Review: Bohemian Rhapsody

Rami Malek headlines Bohemian Rhapsody, a biopic depicting the meteoric rise to rock-and-roll immortality for the legendary band Queen and its once-in-a-generation front-man Freddie Mercury. That is to say, Malek does his utmost to elevate this picture with a respectable likeness to Mercury but the film’s uneven pace and its hot-and-cold delivery left some sour notes that still ring in the ears.

Bryan Singer is credited with directing the film, even though behind-the-scenes controversy ultimately led to his removal from the feature. Anthony McCarten scribes the film, collaborating with Peter Morgan on the story which follows Malek’s take on Mercury, from the band’s beginning upon meeting Brian May and Roger Taylor and chronicles the major moments of the band’s prolific career; everything from bringing on John Deacon as their bass-player, going rogue against the BBC to broadcast their iconic, operatic “Bohemian Rhapsody”, to addressing Mercury’s sexual orientation, Freddie coming to grips with his AIDS diagnosis, to the unforgettable performance at Live Aid.

Don’t get me wrong, I liked the movie and I was fascinated by the events depicted in the film and seeing the origins of so many of Queen’s iconic anthems but I didn’t believe Malek captured the gravitas and presence that Mercury possessed, the story was a roller-coaster of tone and mood and the fact that a story that had such legendary individuals settled for conventional story-telling prowess was such a disservice.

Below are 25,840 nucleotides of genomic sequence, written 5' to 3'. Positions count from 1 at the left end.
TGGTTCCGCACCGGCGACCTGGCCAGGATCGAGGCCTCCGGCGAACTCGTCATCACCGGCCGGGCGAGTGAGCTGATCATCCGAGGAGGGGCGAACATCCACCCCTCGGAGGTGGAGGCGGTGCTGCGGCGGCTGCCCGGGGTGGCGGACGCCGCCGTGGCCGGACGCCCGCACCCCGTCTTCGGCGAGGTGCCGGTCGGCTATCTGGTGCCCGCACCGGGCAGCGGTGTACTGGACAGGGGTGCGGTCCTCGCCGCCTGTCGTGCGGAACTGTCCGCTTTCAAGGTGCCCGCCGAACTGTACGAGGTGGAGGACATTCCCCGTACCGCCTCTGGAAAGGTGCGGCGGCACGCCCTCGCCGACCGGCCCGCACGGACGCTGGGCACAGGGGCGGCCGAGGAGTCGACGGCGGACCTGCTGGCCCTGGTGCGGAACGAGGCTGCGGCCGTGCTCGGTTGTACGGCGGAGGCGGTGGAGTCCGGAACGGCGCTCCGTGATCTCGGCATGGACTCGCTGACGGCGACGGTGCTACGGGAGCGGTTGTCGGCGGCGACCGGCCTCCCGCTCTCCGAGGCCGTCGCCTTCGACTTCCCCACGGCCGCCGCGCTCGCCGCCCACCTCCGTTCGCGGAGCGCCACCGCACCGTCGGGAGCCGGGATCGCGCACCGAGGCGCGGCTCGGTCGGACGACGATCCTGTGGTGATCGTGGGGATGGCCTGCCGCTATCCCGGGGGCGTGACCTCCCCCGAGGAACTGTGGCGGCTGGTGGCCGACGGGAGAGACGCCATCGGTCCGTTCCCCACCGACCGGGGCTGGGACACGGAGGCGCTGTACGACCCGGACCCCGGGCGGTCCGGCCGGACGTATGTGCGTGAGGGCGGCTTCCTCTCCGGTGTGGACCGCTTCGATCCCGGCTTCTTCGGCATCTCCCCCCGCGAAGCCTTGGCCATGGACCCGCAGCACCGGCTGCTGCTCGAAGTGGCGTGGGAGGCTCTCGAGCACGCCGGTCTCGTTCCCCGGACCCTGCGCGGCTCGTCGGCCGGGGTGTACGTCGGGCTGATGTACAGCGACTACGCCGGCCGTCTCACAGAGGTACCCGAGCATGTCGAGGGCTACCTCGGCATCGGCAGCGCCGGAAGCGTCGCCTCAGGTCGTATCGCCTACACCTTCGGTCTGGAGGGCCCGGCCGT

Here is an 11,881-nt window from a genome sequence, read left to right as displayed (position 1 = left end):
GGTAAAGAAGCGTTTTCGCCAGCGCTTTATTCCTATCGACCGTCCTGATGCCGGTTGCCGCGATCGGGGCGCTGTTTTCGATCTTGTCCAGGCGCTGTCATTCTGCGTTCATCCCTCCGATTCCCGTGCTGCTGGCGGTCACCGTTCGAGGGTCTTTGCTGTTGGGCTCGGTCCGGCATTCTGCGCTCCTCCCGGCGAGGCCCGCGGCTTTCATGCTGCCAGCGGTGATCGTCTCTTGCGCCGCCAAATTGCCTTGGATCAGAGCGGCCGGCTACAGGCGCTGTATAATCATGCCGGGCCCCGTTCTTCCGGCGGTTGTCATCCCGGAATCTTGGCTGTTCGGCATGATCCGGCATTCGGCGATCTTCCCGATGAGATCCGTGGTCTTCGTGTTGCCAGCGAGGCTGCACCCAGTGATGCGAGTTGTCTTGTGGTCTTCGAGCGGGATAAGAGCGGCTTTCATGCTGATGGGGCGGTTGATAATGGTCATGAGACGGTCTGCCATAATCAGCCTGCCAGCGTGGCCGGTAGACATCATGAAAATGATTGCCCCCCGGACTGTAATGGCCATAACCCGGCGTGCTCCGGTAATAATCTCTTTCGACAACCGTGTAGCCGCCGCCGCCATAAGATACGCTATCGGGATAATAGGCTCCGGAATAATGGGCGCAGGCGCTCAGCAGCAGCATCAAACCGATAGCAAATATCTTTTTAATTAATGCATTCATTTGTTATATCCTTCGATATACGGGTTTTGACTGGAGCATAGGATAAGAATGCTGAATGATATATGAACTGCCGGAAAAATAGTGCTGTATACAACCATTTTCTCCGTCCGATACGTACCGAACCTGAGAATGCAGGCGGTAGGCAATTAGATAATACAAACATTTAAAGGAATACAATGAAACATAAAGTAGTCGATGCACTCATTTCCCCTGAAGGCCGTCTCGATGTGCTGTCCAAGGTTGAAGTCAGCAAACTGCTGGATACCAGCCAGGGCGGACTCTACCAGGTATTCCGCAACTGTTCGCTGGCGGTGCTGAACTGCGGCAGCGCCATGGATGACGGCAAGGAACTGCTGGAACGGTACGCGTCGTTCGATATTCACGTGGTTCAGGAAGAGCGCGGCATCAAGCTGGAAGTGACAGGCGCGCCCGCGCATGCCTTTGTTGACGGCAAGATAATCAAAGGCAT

Furthermore, I felt that the story was a bit unbalanced in telling whose story this truly was. At times I was wondering if this was supposed to be more Freddie Mercury’s story rather than the story of Queen and while both felt connected, it ultimately lacked cohesion that I could not see past.

The cast is good for the most part. Again, I thought Malek did his utmost in replicating the persona of Mercury rather than embody it. Lucy Boynton, Ben Hardy, Gwilym Lee, Joseph Mazzello, Allen Leech, Aiden Gillen, Tom Hollander, Mike Myers, Aaron McCusker, Ace Bhatti, Meneka Das, Priya Blackburn, Dermot Murphy, this is an okay collection of actors and while Malek is the star of the show, everyone else falls in the “fair-enough” category; I wasn’t overly impressed by anyone but I can get over that.

The work done behind the camera and behind the scenes wasn’t bad but barely noteworthy. Newton Thomas Sigel’s cinematography is good, John Ottman’s editing is decent, Aaron Haye’s production design is fine, the art direction team under the supervision of David Hindel and Stuart Kearns did a nice job, Anna Lynch-Robinson and Lucy Howe did a splendid job decorating the sets, and I thought Julian Day did a great job with the costumes.

As far as biopics go, this isn’t the best I’ve seen. In fact, considering what happened behind the scenes regarding the fallout with Bryan Singer, I came away with the impression that this could have gone so much better.

I was really looking forward to Bohemian Rhapsody for a long time! I love Queen’s music, I was fascinated to learn more about who these remarkable and talented individuals came from and how they left their mark of music history and in the end, I felt that this movie didn’t do enough to truly rock me.

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